16.The above meeting of 14th November 2019 if it was held has not been demonstrated. The consent clearly indicated that a meeting was to be held seven days after the consent. I have perused the annexures to the said affidavit and I’m unable to see any notice calling for the meeting as directed in the consent.
17.If a meeting was done, then there is no evidence that the applicant was involved or at all. The applicant has not helped matters either since he has not attached any such notice of any such meeting as he claimed. In this regard therefore there is a probability that there may not have been any notice to such meeting since his consent was required and if there was one no minutes were ever taken.
18.Consequently, and by virtue of the consent entered by the parties voluntarily this court does not find that the same was duly complied with. In the estimation of the respondents the applicant may be a vexatious litigant but i think that if they chose to enter into a valid consent then there was no reason to exclude him in the calling of the meeting.
19.The respondents have not denied that they did not involve him in the process of calling for the meeting and in my view, however insignificant his input was he ought to have been considered.
20.There was an argument in their submissions that the applicant ought to have filed a derivative suit instead of this suit. This point is legitimate save only to add that the same may not be necessary because of the consent entered by the parties.
21.What then is the fate of the matter.? It is true that the 2nd plaintiff has no known any peace ever since its inception. All the original directors have passed on and i believe the new crop of leaders are the second generation. They must however do things legally and or lawfully. They cannot purport to breach the law in the process of carrying out the mandate given to them. The minority must also have their say as the majority have their way.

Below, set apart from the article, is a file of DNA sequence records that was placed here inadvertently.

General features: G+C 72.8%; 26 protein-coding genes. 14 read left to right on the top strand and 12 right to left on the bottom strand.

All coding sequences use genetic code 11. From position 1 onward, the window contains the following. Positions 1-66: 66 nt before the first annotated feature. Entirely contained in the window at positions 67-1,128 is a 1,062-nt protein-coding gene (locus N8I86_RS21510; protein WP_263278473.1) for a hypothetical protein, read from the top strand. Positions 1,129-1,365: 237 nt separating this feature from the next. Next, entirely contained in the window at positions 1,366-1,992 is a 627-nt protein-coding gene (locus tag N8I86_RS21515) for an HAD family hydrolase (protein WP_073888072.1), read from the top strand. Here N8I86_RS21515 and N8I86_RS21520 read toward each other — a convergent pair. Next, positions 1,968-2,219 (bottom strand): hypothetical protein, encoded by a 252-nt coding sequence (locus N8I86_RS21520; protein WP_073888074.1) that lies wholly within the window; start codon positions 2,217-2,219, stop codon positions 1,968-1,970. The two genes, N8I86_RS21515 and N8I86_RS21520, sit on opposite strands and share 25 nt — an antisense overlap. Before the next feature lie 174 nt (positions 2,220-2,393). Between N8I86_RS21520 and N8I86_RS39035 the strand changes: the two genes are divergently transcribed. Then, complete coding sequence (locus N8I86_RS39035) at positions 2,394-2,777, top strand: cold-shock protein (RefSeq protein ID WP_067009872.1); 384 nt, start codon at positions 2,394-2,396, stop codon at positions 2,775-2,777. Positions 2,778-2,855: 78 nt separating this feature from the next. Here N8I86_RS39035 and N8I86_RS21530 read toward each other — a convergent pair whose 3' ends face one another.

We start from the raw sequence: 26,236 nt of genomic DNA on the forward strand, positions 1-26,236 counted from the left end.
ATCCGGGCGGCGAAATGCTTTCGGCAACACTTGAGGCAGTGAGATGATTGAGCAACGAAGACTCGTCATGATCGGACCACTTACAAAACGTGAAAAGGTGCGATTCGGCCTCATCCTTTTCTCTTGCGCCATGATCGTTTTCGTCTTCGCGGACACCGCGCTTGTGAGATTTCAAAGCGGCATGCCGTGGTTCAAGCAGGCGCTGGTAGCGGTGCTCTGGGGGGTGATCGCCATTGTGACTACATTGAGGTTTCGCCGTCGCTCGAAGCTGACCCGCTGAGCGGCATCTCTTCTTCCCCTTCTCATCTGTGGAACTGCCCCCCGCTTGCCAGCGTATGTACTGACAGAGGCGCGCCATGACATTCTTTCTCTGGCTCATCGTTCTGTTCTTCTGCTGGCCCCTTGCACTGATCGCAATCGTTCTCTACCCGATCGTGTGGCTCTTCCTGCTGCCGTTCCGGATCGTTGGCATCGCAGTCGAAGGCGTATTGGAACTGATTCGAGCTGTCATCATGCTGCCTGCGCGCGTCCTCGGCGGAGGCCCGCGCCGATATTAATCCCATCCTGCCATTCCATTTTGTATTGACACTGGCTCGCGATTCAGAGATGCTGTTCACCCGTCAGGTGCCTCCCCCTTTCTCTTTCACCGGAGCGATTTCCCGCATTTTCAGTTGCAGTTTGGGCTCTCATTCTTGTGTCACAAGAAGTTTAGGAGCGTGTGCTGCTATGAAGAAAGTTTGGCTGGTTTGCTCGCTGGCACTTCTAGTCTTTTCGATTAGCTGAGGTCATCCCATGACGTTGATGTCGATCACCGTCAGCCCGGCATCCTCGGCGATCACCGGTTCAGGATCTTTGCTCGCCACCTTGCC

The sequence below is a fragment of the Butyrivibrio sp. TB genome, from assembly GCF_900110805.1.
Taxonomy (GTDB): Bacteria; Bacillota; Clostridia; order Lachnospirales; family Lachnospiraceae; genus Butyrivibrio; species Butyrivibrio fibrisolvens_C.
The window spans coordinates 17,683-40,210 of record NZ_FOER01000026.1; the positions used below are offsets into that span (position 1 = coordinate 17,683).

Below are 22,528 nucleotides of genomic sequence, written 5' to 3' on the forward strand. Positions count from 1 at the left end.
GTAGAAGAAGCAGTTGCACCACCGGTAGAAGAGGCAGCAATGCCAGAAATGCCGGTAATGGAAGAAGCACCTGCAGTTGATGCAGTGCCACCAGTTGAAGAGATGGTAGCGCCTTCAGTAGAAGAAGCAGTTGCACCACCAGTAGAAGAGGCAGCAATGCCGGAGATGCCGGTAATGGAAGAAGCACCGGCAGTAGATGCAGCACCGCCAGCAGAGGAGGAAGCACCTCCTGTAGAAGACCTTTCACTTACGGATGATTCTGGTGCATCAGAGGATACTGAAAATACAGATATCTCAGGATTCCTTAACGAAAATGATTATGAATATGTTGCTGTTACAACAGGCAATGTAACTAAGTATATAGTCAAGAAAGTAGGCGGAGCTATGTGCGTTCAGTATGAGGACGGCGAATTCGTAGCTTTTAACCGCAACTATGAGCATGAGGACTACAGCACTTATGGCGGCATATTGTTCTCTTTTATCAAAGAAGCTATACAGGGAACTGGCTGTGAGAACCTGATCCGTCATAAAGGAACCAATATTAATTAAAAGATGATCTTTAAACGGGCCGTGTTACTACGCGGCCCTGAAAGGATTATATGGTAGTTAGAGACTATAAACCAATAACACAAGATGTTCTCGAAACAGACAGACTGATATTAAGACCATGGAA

22.The applicant has established that he is entitled to the prayers sought. The applicant if the orders are not granted stands to suffer harm as his input was not considered taking into consideration the fact that he was instrumental in crafting the consent order.
23.The respondents stand to suffer no loss as they will still have the chance including being elected into the offices they are already holding if indeed they qualify.
24.In the premises this court shall exercise its inherent jurisdiction as provided under Article 159 of the Constitution and Section3 and 3(a) of the Civil Procedure Act to ensure speedy determination of the leadership dispute hanging on the 2nd plaintiff. There are supposedly innocent parties to the entire litigation being played herein. The said litigation must come to an end.
25.Consequently, the court directs that;(a)The purported meeting held on the 14th November 2019 or any other meeting held thereafter is set aside with all the attendant consequences including any resolutions or elections of the office bearers.(b)The purported CR12 issued on 7*th August 2020 for all intent and purposes is hereby set aside and the status quo ante is ordered.(c)A special general meeting be called within 30 days from the date herein in line with the consent dated 4th November 2019 for purposes of electing new directors.(d)The said meeting shall be advertised in the media and one of the widely circulating newspapers and shall be conducted and chaired by the 1st respondent.(e)The costs of the said meeting shall be met by the 2nd respondent.(f)This matter shall be mention before this court within 60 days from the date herein for further directions.(g)costs shall be in the cause.
DATED SIGNED AND DELIVERED VIA VIDEO LINK AT NAKURU THIS 16TH DAY OF MARCH 2023.H. K. CHEMITEI.JUDGE